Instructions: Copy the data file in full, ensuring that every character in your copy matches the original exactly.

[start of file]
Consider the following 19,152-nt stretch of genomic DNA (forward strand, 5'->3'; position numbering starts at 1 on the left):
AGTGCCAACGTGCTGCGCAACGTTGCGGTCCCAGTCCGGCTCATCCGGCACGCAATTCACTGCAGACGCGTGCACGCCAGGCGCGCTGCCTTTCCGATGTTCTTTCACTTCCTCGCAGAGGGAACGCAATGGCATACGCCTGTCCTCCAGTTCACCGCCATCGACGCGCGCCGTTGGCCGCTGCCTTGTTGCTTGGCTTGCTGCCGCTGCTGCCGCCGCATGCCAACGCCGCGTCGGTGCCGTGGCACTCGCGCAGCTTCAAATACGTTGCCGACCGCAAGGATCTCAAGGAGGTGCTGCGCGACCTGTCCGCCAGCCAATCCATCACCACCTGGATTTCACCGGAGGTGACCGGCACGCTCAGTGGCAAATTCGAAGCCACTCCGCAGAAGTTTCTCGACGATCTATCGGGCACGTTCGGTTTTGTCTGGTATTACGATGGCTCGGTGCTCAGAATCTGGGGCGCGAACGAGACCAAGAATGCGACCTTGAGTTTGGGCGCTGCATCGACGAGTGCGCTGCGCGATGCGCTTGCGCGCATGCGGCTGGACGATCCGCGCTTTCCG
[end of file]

Consider the following 19,152-nt stretch of genomic DNA (forward strand, 5'->3'; position numbering starts at 1 on the left):
AGTGCCAACGTGCTGCGCAACGTTGCGGTCCCAGTCCGGCTCATCCGGCACGCAATTCACTGCAGACGCGTGCACGCCAGGCGCGCTGCCTTTCCGATGTTCTTTCACTTCCTCGCAGAGGGAACGCAATGGCATACGCCTGTCCTCCAGTTCACCGCCATCGACGCGCGCCGTTGGCCGCTGCCTTGTTGCTTGGCTTGCTGCCGCTGCTGCCGCCGCATGCCAACGCCGCGTCGGTGCCGTGGCACTCGCGCAGCTTCAAATACGTTGCCGACCGCAAGGATCTCAAGGAGGTGCTGCGCGACCTGTCCGCCAGCCAATCCATCACCACCTGGATTTCACCGGAGGTGACCGGCACGCTCAGTGGCAAATTCGAAGCCACTCCGCAGAAGTTTCTCGACGATCTATCGGGCACGTTCGGTTTTGTCTGGTATTACGATGGCTCGGTGCTCAGAATCTGGGGCGCGAACGAGACCAAGAATGCGACCTTGAGTTTGGGCGCTGCATCGACGAGTGCGCTGCGCGATGCGCTTGCGCGCATGCGGCTGGACGATCCGCGCTTTCCG